At a roundtable discussion convened by Sen. Charles Grassley (R-IA) and Rep. Peter Welch (D-VT) on Monday, two dozen college presidents and policy experts defended the rising cost of tuition and argued against forcing colleges to spend more of their endowments, the New York Times reports.
In January, the Senate Finance Committee, of which Grassley is the ranking minority member, requested endowment and spending data from 136 colleges and universities with endowments of at least $500 million. During the meeting, Grassley said it was only fair to ask whether universities were doing enough for society, given that the value of their tax exemption in 2007 was more than $17 billion. Grassley cited a survey which found that last year universities earned an average return of 17.2 percent on their assets but spent only 4.6 percent of that income. Between them, the two richest universities, Harvard and Yale, control some $60 billion in endowment funds.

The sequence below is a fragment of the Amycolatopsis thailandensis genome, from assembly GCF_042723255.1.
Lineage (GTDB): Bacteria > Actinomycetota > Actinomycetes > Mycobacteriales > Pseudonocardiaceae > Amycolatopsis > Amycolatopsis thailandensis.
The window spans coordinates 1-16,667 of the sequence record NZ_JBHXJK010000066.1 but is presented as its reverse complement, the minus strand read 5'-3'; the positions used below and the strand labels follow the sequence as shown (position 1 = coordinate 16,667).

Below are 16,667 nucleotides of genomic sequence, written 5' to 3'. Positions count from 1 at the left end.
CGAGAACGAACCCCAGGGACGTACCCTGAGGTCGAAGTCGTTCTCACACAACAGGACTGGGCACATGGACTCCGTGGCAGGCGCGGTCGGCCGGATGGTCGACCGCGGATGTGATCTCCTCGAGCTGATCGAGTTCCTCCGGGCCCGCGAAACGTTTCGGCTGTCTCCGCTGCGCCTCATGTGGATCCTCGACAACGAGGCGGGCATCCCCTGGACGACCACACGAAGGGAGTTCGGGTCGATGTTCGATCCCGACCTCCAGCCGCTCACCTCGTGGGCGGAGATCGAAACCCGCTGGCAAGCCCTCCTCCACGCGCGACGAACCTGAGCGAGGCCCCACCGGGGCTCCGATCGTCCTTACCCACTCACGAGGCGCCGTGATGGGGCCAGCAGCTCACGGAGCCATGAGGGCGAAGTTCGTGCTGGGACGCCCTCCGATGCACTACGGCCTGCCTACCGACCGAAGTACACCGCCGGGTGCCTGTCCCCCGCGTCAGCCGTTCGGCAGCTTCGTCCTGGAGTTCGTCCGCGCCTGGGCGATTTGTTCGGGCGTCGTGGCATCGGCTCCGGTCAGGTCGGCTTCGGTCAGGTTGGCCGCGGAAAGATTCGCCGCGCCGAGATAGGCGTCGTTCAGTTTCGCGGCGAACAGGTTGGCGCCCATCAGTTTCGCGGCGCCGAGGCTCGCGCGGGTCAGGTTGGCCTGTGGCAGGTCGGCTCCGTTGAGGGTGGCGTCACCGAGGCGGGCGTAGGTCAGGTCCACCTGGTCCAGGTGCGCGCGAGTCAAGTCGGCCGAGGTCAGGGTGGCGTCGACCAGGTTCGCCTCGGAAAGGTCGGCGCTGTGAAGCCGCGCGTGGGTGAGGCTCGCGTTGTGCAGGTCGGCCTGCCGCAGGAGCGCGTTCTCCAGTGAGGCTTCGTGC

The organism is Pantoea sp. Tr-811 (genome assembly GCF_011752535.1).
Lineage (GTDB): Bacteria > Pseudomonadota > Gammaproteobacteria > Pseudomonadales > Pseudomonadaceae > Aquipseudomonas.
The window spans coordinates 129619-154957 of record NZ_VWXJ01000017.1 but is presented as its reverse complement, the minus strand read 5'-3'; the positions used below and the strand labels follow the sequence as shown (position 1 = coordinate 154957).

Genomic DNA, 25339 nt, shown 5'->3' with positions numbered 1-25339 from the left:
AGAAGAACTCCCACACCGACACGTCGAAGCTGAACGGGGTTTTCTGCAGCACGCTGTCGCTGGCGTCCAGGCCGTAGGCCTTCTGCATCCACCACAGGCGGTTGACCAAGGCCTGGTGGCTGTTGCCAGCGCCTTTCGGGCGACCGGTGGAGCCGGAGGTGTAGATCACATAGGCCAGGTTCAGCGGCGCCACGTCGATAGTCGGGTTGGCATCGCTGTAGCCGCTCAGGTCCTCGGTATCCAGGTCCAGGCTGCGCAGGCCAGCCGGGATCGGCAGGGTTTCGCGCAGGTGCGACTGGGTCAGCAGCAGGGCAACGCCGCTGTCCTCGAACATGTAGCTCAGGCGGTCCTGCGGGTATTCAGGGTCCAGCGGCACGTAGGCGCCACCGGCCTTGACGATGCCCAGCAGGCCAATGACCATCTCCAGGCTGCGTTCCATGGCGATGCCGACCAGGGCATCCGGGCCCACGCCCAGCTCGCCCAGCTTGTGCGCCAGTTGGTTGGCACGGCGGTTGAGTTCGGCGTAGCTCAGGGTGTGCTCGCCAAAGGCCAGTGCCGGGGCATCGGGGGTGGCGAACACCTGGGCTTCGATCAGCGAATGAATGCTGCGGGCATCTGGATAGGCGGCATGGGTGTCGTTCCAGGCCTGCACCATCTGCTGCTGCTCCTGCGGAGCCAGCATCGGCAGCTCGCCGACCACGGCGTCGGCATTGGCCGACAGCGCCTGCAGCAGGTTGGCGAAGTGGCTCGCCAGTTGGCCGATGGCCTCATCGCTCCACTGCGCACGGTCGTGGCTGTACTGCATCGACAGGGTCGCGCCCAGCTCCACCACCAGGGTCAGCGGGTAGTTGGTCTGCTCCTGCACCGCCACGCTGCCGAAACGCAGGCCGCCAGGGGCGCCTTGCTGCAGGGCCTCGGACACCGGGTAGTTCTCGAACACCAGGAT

Education leaders at the meeting explained that many universities had taken steps to make college more affordable and that rising tuition costs were driven by the need to keep up with a profusion of new knowledge and rapid technological change. According to American Council on Education president Molly Corbett Broad, despite all the attention focused on the richest universities and highest tuitions, only 3 percent of the nation's college students attend institutions costing $25,000 a year or more, while just seventy-five universities control 71 percent of all endowment assets.
Although Grassley has repeatedly suggested he would like to see the richest universities spend at least 5 percent of their endowments each year, nothing was said at the meeting to suggest that specific legislation was on the horizon. Indeed, Grassley's closing remarks gave some comfort to university leaders, who worry that such legislation would interfere with their ability to manage in tough economic times.
Referring to his committee's focus on problems in the nonprofit sector a few years ago, Grassley admitted that he had expected it would take "a massive amount of legislation" to correct the problems. But, he told the educators, "a lot of the things that needed to be corrected were self-corrected...We'd like to encourage you folks to look inward and correct what can be corrected."